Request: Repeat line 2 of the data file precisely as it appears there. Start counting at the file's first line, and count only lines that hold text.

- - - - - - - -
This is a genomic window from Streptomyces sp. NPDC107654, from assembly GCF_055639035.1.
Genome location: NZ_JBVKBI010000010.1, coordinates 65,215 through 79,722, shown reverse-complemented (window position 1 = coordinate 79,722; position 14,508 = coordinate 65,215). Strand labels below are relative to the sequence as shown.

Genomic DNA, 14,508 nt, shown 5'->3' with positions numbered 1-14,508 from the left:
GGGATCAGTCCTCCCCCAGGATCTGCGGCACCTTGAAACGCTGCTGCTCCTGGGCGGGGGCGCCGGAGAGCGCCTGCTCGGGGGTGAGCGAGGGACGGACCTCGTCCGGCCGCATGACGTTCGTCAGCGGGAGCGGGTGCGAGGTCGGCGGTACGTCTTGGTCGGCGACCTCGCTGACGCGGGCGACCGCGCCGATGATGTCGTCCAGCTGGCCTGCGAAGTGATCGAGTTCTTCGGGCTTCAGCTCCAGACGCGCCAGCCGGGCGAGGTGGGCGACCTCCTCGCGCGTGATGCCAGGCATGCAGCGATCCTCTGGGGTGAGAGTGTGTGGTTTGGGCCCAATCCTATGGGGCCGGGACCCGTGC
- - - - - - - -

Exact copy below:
Genome location: NZ_JBVKBI010000010.1, coordinates 65,215 through 79,722, shown reverse-complemented (window position 1 = coordinate 79,722; position 14,508 = coordinate 65,215). Strand labels below are relative to the sequence as shown.